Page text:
Nectria ocellataOcellate seastar
All six species in the genus Nectria are restricted to southern Australia, and five of them are found in shallow water. Nectria ocellata is the most common seastar on many exposed reefs in Victoria and Tasmania, but in other states tends to be less common and occur in greater depths. Nectria species are best distinguished visually by the shape and arrangement of the granule-covered cylindrical structures on the central upper body, called 'tabulae'.
In Nectria ocellata, the tabulae have a flat to slightly convex upper surface and are separated by gaps in the central body region, and gradually decrease in size towards the ends of the arms. The appearance can be quite variable however, and some authorities recognise three distinct 'forms' of Nectria ocellata.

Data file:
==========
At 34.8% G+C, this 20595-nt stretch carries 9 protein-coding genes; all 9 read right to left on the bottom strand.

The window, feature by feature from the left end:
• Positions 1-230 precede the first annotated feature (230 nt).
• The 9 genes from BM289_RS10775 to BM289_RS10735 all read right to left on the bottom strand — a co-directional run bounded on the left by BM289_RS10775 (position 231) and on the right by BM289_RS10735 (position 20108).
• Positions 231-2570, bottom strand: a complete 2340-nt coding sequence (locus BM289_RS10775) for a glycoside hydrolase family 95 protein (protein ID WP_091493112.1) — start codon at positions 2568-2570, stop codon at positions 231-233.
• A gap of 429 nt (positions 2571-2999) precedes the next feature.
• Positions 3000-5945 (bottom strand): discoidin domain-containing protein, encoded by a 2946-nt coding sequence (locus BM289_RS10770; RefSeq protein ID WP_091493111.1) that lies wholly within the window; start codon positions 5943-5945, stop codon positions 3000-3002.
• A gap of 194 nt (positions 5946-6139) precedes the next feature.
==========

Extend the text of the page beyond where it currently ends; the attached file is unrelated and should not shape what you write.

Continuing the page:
Nectria ocellata is the only species found north of Eden, NSW.
Sessile invertebrates such as sponges and ascidians are the main food of this seastar.
Max Size: 26 cm
Sea Temperature Range: 10.8-21.4°C
Habitat Generalization Index: N/A
Also referred to as the SGI (Species Generalisation Index), this describes the habitat niche breadth of the species. Species with values less than 15 are found in a relatively narrow range of reef habitat types (specialists), while those over 25 may be found on most hard substrates within their range (generalists). Learn more here.
Conservation and Rarity
IUCN Status: Not Evaluated
Occurrence: Common (34.0% of sites)
Occurrence describes how often the species is found on surveys within its distribution. It is calculated as the % of reef sites surveyed by RLS divers across all the ecoregions in which the species has been observed
Abundance: Few (2 per transect)
Abundance is calculated as the average number of individuals recorded per RLS transect, where present.
Edit by: GJ Edgar. 2008. Australian Marine Life. New Holland, Sydney